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Gurr, Why Men Rebel

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  • Ted Robert Gurr--the University of Maryland faculty since 1989
  • Couple of Chapters from the book – looks at concept of Relative Deprivation. Shows how a person’s expectations and capabilities measure their respective RD…and this RD measured gives indication of man’s likelihood of using force to achieve something. Variables within the mix are time, alternatives, levels of frustration, ability to close the gap…RD provides the field for tension and conflict needed by the terrorist to gain foothold in the mind of the people.
  • Gurr- believes that the root of the problem in rebellion is ‘relative deprivation’—“the tension that develops from a discrepancy between the ‘ought’ and ‘is’ of collective value dissatisfaction.” (23) In plain English, he means that people get pissed off about thinking about the difference between what it is they have (value capability) and what they ought to have (value expectation). Value expectation – value capability = value dissatisfaction.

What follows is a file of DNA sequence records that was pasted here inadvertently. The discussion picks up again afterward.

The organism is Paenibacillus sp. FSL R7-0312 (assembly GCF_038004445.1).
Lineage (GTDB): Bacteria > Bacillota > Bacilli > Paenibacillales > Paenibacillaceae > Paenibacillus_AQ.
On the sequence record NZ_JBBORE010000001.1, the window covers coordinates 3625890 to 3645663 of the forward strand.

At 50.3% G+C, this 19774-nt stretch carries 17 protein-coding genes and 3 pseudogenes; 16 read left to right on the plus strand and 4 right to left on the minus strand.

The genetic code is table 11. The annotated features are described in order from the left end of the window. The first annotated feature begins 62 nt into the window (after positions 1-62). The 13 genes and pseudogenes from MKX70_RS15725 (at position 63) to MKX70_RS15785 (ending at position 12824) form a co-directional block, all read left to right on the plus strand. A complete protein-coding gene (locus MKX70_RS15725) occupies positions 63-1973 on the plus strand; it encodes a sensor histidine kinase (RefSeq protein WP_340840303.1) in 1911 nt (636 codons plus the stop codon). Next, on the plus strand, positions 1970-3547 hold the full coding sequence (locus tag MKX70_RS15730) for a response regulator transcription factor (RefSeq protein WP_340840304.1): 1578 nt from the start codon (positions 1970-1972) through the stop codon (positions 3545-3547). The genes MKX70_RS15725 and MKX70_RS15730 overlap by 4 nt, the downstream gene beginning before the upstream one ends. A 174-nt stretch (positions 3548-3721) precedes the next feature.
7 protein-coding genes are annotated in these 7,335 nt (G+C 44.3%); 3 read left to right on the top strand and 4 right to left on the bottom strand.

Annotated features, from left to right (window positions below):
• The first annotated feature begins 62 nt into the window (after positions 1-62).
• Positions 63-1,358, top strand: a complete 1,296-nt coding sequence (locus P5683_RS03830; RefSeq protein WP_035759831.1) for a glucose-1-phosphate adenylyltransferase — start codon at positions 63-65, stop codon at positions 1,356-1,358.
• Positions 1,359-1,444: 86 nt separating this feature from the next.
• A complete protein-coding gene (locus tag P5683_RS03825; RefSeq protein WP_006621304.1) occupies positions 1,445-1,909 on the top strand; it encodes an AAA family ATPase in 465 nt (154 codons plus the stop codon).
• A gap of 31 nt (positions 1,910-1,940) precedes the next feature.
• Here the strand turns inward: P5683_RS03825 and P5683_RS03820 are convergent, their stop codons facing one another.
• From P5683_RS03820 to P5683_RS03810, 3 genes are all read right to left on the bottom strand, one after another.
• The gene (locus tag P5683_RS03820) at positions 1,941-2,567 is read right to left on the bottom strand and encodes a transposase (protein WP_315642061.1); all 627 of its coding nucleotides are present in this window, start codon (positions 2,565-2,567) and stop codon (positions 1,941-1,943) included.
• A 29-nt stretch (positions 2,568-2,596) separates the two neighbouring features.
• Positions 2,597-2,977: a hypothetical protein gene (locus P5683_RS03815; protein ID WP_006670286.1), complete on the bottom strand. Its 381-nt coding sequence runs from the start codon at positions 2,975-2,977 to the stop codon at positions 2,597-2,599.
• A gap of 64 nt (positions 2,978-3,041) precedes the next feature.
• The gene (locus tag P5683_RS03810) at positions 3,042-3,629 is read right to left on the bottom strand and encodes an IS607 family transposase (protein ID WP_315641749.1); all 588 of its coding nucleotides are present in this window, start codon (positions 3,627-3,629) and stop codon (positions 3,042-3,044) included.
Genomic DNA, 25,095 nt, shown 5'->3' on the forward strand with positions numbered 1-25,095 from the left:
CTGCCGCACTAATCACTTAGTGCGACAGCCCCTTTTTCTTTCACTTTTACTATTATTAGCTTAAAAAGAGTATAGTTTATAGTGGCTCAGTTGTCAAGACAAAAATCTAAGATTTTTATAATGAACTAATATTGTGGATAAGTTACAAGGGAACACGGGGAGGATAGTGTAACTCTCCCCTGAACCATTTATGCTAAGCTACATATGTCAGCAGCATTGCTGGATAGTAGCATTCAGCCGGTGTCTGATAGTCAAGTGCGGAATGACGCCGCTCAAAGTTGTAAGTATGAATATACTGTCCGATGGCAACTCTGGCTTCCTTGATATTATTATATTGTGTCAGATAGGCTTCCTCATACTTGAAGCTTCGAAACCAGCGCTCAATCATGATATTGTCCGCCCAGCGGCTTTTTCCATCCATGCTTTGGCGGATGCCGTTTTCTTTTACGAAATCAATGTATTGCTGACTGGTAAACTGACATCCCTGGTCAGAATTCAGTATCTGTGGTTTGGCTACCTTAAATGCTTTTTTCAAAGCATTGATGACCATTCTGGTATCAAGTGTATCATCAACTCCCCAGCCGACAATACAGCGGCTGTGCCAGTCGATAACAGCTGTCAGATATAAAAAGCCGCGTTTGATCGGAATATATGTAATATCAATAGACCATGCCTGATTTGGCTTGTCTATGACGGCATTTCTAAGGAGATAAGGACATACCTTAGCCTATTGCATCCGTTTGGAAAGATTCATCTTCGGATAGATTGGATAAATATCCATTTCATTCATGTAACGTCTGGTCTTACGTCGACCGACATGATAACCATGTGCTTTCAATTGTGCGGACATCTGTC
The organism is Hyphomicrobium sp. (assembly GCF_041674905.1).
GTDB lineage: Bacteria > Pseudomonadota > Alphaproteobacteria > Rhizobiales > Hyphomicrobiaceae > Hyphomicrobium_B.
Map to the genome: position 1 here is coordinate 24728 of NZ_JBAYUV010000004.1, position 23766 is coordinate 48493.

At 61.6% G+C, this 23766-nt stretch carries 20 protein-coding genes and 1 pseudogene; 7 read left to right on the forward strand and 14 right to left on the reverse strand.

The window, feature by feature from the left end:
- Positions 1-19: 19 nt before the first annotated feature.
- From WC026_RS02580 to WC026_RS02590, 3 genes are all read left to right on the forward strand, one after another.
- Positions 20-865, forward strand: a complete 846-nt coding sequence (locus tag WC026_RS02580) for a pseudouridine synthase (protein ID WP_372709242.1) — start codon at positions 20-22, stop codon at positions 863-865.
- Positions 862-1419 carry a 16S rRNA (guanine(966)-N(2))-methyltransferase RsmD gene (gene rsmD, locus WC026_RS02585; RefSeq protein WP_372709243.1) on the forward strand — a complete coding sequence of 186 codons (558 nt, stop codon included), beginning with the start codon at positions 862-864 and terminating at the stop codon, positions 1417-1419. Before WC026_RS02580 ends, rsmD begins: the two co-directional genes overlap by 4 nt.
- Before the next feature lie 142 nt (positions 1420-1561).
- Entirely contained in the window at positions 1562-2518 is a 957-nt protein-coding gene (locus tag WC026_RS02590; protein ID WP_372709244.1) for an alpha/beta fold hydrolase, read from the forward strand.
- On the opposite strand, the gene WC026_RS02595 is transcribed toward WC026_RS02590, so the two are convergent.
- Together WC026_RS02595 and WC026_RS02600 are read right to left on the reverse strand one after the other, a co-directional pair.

• “In summary, the primary source of the human capacity for violence appears to be the frustration-aggression mechanism. Frustration does not necessarily lead to violence, and violence for some men is motivated by expectations of gain. The anger induced by frustration, however, is a motivating force that disposes men to aggression, irrespective of its instrumentalities. If frustrations are sufficiently prolonged or sharply felt, aggression is quite likely, if not certain, to occur. To conclude that the relationship is not relevant to individual or collective violence is akin to the assertion that the law of gravitation is irrelevant to the theory of flight because not everything that goes up falls back to the earth in accord with the basic gravitational principle. The frustration-aggression mechanism is in this sense analogous to the law of gravity: men who are frustrated have an innate disposition to do violence to its source in proportion to the intensity of their frustration, just as objects are attracted to one another in direct proportion to their relative masses and inverse proportion to their distance.” (36-37)
  • Detrimental Deprivation: value expectation remains same as capabilities drop
  • Progressive Deprivation: value expectations grow at same rate as value capabilities, then value capabilities begin to drop…promise unfulfilled.
  • Aspirational Deprivation: increase in expected values while value capabilities remain the same.Frustration increases: as one comes closer to completion, and slows.

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